3. Beginning skaters tend to leave their hips and the weight of their upper body in the middle -- instead of shifting it out toward each side with strong commitment -- usually because they don't have the balance, so they're afraid if they really committed their hips and upper body way out to the side, they'd fall over.

For some other ideas, see Common Confusions about Skating.

what are three things missed by lots of advancing skaters?

I think the most important one is:

  1. not knowing how to make a really quick stop when something unexpected suddenly appears in their path.

For some other ideas, see Common Confusions about Skating.

what are three things missed by some expert speedskaters?

I think the most important one is:

  1. Having once learned well how to make a really quick stop when something unexpected suddenly appears in their path -- but not having practiced it enough lately to reliably execute it at the moment when they really need it.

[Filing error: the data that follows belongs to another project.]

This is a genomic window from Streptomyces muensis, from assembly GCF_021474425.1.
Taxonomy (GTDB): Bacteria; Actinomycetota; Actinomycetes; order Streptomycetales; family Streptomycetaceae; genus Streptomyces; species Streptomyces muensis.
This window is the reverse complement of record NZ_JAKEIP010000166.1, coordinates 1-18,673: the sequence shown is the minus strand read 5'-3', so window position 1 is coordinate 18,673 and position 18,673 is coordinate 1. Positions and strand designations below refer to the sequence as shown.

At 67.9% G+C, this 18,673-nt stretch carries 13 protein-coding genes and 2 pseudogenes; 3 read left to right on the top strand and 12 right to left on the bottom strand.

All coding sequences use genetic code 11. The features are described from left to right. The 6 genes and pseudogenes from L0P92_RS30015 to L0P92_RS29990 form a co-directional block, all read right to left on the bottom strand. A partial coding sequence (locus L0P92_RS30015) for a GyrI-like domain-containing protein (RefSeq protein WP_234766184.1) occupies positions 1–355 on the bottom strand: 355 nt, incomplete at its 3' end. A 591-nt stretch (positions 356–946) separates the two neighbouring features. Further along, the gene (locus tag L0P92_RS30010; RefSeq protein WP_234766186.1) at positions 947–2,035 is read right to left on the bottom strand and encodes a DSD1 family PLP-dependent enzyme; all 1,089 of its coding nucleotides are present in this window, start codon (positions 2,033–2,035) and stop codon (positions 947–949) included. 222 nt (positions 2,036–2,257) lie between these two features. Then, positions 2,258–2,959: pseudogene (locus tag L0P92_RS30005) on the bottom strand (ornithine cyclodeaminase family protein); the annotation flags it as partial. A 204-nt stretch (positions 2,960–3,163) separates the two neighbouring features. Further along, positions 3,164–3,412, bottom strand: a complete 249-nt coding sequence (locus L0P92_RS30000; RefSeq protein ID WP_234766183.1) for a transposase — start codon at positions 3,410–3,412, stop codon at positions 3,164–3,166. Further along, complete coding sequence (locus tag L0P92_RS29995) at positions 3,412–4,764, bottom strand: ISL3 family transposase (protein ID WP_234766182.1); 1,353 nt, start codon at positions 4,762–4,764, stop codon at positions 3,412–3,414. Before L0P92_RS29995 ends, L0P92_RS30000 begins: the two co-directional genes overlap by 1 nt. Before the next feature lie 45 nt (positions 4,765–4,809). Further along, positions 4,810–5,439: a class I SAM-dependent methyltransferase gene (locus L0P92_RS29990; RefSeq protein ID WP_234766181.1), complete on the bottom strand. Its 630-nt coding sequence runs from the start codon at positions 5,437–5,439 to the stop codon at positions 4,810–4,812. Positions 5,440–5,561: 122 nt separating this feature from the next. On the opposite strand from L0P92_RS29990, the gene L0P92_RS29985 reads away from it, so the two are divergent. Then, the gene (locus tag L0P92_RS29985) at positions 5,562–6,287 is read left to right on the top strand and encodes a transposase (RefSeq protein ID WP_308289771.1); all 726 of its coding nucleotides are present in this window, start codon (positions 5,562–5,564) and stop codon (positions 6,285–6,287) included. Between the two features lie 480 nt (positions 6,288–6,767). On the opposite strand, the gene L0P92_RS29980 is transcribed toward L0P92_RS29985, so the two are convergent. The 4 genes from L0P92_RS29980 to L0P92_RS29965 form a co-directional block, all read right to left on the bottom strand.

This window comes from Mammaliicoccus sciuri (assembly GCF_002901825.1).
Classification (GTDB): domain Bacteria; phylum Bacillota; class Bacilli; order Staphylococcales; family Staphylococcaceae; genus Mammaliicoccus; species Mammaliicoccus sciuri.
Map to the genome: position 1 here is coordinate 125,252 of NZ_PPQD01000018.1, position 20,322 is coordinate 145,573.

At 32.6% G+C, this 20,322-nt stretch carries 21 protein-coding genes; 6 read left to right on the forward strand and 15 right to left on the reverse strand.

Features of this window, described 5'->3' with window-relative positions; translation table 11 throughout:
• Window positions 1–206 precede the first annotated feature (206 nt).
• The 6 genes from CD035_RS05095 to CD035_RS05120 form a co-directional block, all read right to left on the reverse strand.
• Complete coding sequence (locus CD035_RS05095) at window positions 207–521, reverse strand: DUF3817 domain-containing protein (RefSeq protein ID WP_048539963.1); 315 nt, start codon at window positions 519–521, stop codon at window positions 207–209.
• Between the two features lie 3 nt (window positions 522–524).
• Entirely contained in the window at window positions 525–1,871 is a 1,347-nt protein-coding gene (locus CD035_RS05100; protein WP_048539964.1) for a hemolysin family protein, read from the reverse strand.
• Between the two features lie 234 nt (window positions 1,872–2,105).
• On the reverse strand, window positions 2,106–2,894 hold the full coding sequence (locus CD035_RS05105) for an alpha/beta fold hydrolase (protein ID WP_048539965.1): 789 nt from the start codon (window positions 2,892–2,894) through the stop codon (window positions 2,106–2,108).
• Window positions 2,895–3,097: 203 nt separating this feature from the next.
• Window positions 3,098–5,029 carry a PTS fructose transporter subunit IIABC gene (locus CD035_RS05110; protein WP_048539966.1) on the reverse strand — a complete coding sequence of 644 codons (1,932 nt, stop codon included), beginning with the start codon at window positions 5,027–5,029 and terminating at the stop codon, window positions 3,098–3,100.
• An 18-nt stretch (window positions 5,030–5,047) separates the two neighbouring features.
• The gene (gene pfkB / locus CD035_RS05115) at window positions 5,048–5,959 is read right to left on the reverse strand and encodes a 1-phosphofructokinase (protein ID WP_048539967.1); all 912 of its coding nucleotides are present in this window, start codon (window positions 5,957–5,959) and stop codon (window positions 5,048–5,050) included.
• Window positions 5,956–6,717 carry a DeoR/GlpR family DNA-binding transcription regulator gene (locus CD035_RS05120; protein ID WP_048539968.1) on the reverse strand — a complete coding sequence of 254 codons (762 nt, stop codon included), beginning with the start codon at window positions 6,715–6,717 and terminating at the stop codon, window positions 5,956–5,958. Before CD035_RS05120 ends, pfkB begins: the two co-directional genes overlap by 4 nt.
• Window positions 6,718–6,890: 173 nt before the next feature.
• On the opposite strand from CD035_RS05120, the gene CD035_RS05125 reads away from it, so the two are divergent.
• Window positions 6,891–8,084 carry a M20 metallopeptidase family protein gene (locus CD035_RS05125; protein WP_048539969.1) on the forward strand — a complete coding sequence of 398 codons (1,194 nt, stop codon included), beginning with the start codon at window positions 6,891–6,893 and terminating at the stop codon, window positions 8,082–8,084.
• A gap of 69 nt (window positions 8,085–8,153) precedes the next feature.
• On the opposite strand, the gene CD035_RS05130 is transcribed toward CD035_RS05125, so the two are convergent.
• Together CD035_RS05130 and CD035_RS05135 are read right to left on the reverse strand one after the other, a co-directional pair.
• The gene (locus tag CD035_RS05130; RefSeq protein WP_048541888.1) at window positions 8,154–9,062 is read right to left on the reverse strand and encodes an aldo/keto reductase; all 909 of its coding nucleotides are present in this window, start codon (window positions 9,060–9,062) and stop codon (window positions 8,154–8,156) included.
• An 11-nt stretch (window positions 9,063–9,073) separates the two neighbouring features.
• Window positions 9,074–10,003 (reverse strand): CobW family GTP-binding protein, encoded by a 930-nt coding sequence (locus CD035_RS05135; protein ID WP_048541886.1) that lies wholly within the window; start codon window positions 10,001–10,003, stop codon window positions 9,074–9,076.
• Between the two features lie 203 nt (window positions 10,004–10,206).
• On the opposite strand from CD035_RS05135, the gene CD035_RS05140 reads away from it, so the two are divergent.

I think the usual reason for this lack of practice is a distaste for wearing down their wheels -- because their quick stop does not use a heel-brake.

For some other ideas, see Common Confusions about Skating.

how can I not look stupid while skating?

For ski-skating here's some ideas -- some of which hopefully apply to other kinds of skating:

how to not look stupid when ski-skating

how do I find a good instructor for learning to go by skating?

A very important question which is not easy.

I haven't had the time yet to write a careful answer, but here's some thoughts which might help:

  • for beginning skaters:  almost any paid instructor is significantly better than trying to figure it out for yourself, or learning it from your boyfriend.

  • for beginning skaters (and most other skaters):  a safe and comfortable environment is critical for best learning -- or for much learning at all. Good instructors know this, and go to great trouble to get access to an environment which is safe for learning. If the environment of your first lesson does not make you feel safe (because it really is safe), that's a signal that you should try to find a different instructor.

  • for advancing skaters:  probably a substantial majority of the paid instructors are better than trying to figure out for yourself how to advance further.